I enjoyed my time there, it's affordable, the water is beautiful, the life ashore interesting... But I still found it to be pretty sketchy, and was reluctant to leave the boat unattended in many places, and given the uptick of social problems from the mainland migrating out to the islands, and the recently increased incidents of violence against cruisers in the years I was there, I won't be returning...



To stay safe, stay away from lawless places. It is simple.
Absolutely right, it really is quite simple... Amazing how uniformly clustered in proximity to the Equator those "lawless places" on the seas tend to be... :)

 

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THIS THREAD IS IRRELEVANT to cruisers and travel by sea...
 

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I dont want to add too much to this thread since it would be considered BIASED im second country on the list

to note to date there has only been 1 cruiser related crime and that was when booze was involved and both parties got sent to jail...one local and one foreign...

to this date there has been nothing more than a couple of petty thefts related to local cruising grounds...

and regarding the STATS those stats are heavily skewed and are just numbers

its a war out there between the gangs...and say 20 people die a day here

of those 20 15 are related to gangs...

2 or so domestic violence etc...

2 or so are from accidents...

sad numbers but when you think about its completely and utterly irrelevant to any cruiser contemplating these destinations

having said this there are places that are utterly ugly to cruise in and Id have to check that list to see if its on there...

the best way to tick a country or destination off a list is to have LOCAL knowledge and preferrably a native speaking guide or citizen that can explain to you and guide you through their country and destination.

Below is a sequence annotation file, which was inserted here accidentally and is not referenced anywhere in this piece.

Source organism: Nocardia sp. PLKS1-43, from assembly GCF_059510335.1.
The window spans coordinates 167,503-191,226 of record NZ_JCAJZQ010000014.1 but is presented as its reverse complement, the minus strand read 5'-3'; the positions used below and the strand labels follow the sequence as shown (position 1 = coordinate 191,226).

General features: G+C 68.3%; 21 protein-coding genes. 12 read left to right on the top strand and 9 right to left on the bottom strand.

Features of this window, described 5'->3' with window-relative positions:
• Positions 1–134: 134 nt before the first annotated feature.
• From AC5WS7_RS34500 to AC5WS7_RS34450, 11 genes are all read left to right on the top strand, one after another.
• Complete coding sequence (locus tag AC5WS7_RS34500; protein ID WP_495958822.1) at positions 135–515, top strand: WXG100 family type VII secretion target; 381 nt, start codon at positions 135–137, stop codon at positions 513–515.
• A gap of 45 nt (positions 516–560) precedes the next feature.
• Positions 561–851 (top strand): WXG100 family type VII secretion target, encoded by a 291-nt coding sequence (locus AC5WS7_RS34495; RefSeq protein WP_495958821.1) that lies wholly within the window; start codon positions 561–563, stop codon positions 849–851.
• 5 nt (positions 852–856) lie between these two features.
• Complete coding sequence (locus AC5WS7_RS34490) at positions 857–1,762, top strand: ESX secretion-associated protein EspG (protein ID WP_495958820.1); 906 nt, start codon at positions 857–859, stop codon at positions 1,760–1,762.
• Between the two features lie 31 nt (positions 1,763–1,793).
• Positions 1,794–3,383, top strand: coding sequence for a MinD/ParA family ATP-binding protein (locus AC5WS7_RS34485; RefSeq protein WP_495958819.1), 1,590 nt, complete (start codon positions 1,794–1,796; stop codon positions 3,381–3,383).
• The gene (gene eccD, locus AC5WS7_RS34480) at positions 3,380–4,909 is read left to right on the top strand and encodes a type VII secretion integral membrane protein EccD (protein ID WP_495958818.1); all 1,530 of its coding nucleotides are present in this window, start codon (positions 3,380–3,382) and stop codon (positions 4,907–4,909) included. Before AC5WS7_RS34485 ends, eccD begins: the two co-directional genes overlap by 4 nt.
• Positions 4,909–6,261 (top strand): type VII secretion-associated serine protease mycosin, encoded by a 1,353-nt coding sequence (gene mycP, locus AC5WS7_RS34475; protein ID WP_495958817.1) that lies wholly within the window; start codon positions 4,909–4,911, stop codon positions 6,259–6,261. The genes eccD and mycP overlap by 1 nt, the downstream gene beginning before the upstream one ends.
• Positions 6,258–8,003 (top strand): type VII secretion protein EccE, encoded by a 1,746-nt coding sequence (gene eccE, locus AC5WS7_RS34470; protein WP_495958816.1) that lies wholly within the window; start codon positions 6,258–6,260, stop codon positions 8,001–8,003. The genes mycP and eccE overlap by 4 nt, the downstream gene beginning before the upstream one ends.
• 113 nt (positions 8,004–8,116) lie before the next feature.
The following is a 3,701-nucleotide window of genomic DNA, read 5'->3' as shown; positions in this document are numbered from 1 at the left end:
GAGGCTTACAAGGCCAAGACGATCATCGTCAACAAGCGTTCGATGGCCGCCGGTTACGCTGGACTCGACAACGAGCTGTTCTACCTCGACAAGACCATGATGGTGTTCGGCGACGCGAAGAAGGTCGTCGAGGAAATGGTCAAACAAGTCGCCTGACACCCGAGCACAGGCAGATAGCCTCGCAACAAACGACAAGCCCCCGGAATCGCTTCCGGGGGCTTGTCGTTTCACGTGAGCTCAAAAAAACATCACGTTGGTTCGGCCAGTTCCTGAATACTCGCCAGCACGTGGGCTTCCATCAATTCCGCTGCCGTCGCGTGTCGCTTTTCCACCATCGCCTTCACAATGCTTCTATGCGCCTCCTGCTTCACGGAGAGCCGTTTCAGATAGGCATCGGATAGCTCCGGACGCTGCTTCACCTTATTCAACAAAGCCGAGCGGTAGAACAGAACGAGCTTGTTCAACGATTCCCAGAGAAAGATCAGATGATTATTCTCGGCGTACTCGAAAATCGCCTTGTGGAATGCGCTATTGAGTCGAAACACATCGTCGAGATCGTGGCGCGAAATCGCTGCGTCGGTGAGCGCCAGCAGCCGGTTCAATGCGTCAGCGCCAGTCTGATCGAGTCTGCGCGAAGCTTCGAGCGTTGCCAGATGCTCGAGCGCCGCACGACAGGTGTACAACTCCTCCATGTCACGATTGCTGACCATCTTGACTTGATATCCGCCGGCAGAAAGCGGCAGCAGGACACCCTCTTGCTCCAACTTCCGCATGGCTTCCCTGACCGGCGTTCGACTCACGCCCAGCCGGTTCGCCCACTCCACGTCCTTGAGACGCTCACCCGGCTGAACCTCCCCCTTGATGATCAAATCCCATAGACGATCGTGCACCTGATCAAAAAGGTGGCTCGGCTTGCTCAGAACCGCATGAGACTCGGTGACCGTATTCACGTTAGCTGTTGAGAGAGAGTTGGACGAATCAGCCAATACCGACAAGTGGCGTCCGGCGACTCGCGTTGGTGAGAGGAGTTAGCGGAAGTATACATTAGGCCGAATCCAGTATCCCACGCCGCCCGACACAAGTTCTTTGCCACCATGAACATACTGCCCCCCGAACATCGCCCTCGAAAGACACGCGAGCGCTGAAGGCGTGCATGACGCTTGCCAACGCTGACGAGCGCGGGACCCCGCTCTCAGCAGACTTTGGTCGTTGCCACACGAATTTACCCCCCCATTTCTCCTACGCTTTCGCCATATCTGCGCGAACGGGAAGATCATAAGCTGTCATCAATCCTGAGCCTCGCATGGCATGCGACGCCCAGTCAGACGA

going on wikipedia and looking up murder rates is not how to go about that!
peace
 

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Well, not necessarily... The Bay Islands of Honduras, for example, is pretty popular, especially with so many cruisers bugging out of Belize in recent years.

I enjoyed my time there, it's affordable, the water is beautiful, the life ashore interesting... But I still found it to be pretty sketchy, and was reluctant to leave the boat unattended in many places, and given the uptick of social problems from the mainland migrating out to the islands, and the recently increased incidents of violence against cruisers in the years I was there, I won't be returning...





Absolutely right, it really is quite simple... Amazing how uniformly clustered in proximity to the Equator those "lawless places" on the seas tend to be... :)


often called HOT BLOODED down here
 

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I've never heard that explanation Group9 (that those in the drug trade were killing themselves off), but wouldn't bet against it -- in specific areas. I've mostly seen general decline in crime rates mostly tied to aging population demographics. Old people don't commit as much crime as the young (although I wonder if this is only true for 'blue collar' crime. I wonder if it hold true for 'white collar' crime. Hmmmm).

As you, and others say, most violent crime is perpetrated within groups: families, friends and "business" relationships. That's why I don't think homicide rates mean a whole lot when it comes to judging safety for us cruisers. I think we're far more likely to be victims of property crimes. These can escalate into violence, of course, but most robbers just want an easy score. Just make it a bit too hard, like with Gary's alarm or Omatako's general approach, and most will move on.